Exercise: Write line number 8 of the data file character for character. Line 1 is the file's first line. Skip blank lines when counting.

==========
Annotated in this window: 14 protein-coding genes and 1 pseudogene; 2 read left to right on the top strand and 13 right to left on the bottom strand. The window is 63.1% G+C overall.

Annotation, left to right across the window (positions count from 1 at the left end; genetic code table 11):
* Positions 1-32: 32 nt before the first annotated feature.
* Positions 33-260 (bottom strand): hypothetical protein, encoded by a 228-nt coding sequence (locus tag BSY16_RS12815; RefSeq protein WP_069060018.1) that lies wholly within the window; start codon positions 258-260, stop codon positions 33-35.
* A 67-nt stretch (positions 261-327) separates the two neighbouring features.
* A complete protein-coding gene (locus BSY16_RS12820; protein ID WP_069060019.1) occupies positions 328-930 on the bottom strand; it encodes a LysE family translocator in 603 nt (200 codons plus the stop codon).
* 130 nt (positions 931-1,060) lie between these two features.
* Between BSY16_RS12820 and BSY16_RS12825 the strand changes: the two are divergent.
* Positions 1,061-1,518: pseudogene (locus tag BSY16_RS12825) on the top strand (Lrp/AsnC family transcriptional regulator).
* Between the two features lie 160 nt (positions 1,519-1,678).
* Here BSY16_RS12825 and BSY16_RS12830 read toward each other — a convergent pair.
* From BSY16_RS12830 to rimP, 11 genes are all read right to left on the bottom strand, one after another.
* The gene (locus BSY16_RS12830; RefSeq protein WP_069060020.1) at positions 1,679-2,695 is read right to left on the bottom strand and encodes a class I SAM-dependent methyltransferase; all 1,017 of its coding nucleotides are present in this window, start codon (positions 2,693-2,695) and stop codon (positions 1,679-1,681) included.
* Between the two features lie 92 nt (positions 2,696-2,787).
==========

* Between BSY16_RS12820 and BSY16_RS12825 the strand changes: the two are divergent.